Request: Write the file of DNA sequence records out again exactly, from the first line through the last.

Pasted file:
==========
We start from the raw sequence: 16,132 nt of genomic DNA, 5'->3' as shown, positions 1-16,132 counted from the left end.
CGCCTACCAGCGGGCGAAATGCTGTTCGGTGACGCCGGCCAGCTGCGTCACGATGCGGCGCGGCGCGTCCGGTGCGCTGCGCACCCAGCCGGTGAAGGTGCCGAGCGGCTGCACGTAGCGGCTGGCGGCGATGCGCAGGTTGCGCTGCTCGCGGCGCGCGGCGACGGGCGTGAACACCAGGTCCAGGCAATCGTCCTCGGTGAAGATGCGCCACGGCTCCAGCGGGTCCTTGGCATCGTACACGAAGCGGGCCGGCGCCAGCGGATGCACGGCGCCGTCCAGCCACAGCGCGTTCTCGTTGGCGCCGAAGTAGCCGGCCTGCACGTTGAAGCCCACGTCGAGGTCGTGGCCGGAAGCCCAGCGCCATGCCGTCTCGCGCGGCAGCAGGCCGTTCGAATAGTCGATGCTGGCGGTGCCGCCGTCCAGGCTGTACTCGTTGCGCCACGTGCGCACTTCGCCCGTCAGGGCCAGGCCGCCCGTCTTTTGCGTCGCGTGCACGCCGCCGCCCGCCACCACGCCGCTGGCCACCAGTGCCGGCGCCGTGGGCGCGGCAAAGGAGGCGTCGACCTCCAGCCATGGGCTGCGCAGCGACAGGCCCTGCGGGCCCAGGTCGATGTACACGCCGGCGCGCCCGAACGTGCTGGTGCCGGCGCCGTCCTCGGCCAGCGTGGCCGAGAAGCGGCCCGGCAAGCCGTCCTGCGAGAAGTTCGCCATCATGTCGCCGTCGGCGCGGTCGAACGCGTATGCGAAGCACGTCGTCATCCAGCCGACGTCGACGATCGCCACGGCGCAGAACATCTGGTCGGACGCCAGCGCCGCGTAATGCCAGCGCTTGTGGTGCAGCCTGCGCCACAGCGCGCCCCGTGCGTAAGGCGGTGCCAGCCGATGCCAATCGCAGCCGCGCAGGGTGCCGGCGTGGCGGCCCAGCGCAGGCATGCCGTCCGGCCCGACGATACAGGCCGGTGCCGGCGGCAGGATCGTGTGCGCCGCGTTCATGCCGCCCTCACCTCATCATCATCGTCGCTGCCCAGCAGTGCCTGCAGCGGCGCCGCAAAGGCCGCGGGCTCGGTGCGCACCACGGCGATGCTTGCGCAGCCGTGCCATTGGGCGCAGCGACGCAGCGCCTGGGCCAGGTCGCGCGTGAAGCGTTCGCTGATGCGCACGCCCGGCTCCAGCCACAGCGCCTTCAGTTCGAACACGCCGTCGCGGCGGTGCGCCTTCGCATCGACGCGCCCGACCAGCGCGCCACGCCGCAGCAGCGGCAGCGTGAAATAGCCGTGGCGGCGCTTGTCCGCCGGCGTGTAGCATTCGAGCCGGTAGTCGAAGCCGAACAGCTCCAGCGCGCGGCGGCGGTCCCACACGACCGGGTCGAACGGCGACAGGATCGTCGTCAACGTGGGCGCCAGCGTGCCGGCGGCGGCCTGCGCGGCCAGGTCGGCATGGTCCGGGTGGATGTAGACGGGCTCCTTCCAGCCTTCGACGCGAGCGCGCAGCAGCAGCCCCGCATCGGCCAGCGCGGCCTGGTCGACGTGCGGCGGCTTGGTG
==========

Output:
We start from the raw sequence: 16,132 nt of genomic DNA, 5'->3' as shown, positions 1-16,132 counted from the left end.
CGCCTACCAGCGGGCGAAATGCTGTTCGGTGACGCCGGCCAGCTGCGTCACGATGCGGCGCGGCGCGTCCGGTGCGCTGCGCACCCAGCCGGTGAAGGTGCCGAGCGGCTGCACGTAGCGGCTGGCGGCGATGCGCAGGTTGCGCTGCTCGCGGCGCGCGGCGACGGGCGTGAACACCAGGTCCAGGCAATCGTCCTCGGTGAAGATGCGCCACGGCTCCAGCGGGTCCTTGGCATCGTACACGAAGCGGGCCGGCGCCAGCGGATGCACGGCGCCGTCCAGCCACAGCGCGTTCTCGTTGGCGCCGAAGTAGCCGGCCTGCACGTTGAAGCCCACGTCGAGGTCGTGGCCGGAAGCCCAGCGCCATGCCGTCTCGCGCGGCAGCAGGCCGTTCGAATAGTCGATGCTGGCGGTGCCGCCGTCCAGGCTGTACTCGTTGCGCCACGTGCGCACTTCGCCCGTCAGGGCCAGGCCGCCCGTCTTTTGCGTCGCGTGCACGCCGCCGCCCGCCACCACGCCGCTGGCCACCAGTGCCGGCGCCGTGGGCGCGGCAAAGGAGGCGTCGACCTCCAGCCATGGGCTGCGCAGCGACAGGCCCTGCGGGCCCAGGTCGATGTACACGCCGGCGCGCCCGAACGTGCTGGTGCCGGCGCCGTCCTCGGCCAGCGTGGCCGAGAAGCGGCCCGGCAAGCCGTCCTGCGAGAAGTTCGCCATCATGTCGCCGTCGGCGCGGTCGAACGCGTATGCGAAGCACGTCGTCATCCAGCCGACGTCGACGATCGCCACGGCGCAGAACATCTGGTCGGACGCCAGCGCCGCGTAATGCCAGCGCTTGTGGTGCAGCCTGCGCCACAGCGCGCCCCGTGCGTAAGGCGGTGCCAGCCGATGCCAATCGCAGCCGCGCAGGGTGCCGGCGTGGCGGCCCAGCGCAGGCATGCCGTCCGGCCCGACGATACAGGCCGGTGCCGGCGGCAGGATCGTGTGCGCCGCGTTCATGCCGCCCTCACCTCATCATCATCGTCGCTGCCCAGCAGTGCCTGCAGCGGCGCCGCAAAGGCCGCGGGCTCGGTGCGCACCACGGCGATGCTTGCGCAGCCGTGCCATTGGGCGCAGCGACGCAGCGCCTGGGCCAGGTCGCGCGTGAAGCGTTCGCTGATGCGCACGCCCGGCTCCAGCCACAGCGCCTTCAGTTCGAACACGCCGTCGCGGCGGTGCGCCTTCGCATCGACGCGCCCGACCAGCGCGCCACGCCGCAGCAGCGGCAGCGTGAAATAGCCGTGGCGGCGCTTGTCCGCCGGCGTGTAGCATTCGAGCCGGTAGTCGAAGCCGAACAGCTCCAGCGCGCGGCGGCGGTCCCACACGACCGGGTCGAACGGCGACAGGATCGTCGTCAACGTGGGCGCCAGCGTGCCGGCGGCGGCCTGCGCGGCCAGGTCGGCATGGTCCGGGTGGATGTAGACGGGCTCCTTCCAGCCTTCGACGCGAGCGCGCAGCAGCAGCCCCGCATCGGCCAGCGCGGCCTGGTCGACGTGCGGCGGCTTGGTG